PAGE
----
So your institution has taken the important step toward educating students about not only the ins and outs of their major, but the ins and outs of life, and student loans, through a financial literacy program. With the average amount of student loan debt hovering around $30,000 per college student, helping young people understand the importance of financial management as well as orienting them toward making strong financial decisions for a lifetime has always been iGrad's mission. It's why we developed our own financial literacy curriculum, along with authors Sharon Lechter and Angela Totman, entitled Your Financial Mastery.
But intending to teach financial literacy to college students and actually breaking through to them are two entirely different things. As any educational professional knows, and as our market research has proven, capturing students’ attention is the key to actually engaging them in the learning process and making a potentially boring topic like finance "fun" for even the most non-mathematical mind. Your Financial Mastery does this through a "flipped classroom" format, which relies on engaging instructor-led activities based on real-life situations and scenarios and interactive exercises. Today, we'd like to share four of our favorites from the Your Financial Mastery financial literacy textbook.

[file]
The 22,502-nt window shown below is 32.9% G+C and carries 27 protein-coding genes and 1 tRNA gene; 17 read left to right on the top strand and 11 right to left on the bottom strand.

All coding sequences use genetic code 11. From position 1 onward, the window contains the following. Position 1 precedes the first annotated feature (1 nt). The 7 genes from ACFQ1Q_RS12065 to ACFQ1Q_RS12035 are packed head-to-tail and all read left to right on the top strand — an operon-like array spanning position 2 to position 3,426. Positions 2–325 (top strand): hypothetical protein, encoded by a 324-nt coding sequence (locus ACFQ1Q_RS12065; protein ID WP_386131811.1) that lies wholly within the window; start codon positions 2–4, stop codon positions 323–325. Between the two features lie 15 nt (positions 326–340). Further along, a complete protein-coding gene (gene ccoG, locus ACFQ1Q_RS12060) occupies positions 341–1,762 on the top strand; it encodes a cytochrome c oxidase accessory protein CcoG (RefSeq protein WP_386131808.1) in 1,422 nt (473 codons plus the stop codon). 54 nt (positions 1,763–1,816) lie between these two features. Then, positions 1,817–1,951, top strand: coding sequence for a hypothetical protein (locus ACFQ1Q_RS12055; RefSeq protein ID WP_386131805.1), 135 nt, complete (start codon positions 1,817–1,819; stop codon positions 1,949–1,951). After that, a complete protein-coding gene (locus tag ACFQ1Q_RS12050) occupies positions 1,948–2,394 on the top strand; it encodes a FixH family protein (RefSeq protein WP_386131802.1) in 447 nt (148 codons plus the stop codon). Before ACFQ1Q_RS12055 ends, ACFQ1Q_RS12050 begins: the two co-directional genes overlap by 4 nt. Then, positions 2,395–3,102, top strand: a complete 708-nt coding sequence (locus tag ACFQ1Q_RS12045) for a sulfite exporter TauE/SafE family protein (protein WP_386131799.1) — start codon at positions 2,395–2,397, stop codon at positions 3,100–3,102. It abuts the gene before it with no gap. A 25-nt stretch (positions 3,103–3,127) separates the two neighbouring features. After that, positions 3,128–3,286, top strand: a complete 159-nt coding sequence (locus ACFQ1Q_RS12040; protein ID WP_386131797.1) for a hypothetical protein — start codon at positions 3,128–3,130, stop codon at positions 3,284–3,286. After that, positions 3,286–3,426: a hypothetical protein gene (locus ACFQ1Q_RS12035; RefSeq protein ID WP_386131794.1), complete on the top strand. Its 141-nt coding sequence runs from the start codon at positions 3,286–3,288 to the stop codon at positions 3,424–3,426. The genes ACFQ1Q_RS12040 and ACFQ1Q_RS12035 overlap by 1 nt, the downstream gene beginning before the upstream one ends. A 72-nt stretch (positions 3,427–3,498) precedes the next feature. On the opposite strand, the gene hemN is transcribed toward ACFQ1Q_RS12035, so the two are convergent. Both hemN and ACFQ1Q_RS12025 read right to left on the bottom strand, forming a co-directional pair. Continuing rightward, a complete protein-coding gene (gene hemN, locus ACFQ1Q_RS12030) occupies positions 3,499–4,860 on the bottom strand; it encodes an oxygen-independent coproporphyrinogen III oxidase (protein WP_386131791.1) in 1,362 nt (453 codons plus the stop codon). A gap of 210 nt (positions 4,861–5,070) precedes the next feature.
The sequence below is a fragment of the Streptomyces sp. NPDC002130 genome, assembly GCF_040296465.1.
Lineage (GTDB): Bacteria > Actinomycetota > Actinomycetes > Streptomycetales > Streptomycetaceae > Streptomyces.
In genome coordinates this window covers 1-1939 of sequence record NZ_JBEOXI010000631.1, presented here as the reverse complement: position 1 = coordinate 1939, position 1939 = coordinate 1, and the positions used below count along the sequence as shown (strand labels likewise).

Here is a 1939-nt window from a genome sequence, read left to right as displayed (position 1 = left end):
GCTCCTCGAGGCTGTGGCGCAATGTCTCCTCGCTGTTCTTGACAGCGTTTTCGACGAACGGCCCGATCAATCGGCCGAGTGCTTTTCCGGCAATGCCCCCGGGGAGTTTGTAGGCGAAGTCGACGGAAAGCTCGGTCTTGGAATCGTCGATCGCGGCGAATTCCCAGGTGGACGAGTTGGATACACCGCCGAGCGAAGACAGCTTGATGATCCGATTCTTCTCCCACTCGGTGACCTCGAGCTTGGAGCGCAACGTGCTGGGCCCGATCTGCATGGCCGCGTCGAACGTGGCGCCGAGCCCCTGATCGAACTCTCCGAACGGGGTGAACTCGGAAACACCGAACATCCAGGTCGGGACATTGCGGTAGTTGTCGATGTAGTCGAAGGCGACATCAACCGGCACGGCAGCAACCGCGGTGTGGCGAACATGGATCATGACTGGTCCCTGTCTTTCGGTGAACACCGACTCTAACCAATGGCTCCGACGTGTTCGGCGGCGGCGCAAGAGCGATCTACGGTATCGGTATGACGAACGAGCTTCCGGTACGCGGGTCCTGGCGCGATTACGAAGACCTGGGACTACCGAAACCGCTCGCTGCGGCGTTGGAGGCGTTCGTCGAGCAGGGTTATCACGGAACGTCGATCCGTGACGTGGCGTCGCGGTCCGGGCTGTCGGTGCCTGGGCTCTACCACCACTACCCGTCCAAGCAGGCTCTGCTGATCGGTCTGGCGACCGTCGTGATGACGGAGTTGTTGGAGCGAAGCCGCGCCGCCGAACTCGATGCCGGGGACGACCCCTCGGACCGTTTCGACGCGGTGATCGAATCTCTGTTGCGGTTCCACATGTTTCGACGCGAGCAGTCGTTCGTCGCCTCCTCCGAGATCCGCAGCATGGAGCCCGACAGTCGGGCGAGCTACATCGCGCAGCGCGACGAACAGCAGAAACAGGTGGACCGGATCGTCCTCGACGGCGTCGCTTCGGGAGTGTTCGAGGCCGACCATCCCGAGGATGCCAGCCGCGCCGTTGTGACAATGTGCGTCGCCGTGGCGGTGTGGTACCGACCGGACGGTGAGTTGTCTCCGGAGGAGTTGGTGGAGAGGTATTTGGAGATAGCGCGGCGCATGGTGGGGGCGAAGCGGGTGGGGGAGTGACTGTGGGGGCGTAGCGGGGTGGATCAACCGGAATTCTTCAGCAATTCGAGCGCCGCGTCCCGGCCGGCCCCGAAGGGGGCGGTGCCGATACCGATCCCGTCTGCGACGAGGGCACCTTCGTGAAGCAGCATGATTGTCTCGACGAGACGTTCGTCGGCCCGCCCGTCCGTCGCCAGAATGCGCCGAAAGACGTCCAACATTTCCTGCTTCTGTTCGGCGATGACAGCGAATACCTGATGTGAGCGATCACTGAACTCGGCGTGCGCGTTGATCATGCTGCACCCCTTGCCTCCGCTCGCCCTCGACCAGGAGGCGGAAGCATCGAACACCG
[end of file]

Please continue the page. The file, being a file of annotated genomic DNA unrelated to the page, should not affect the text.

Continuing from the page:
[Looking for more innovative ways to engage your students? Read, How to Make Financial Literacy Go Viral with Social Media]
1). Break the Ice with an Engaging Video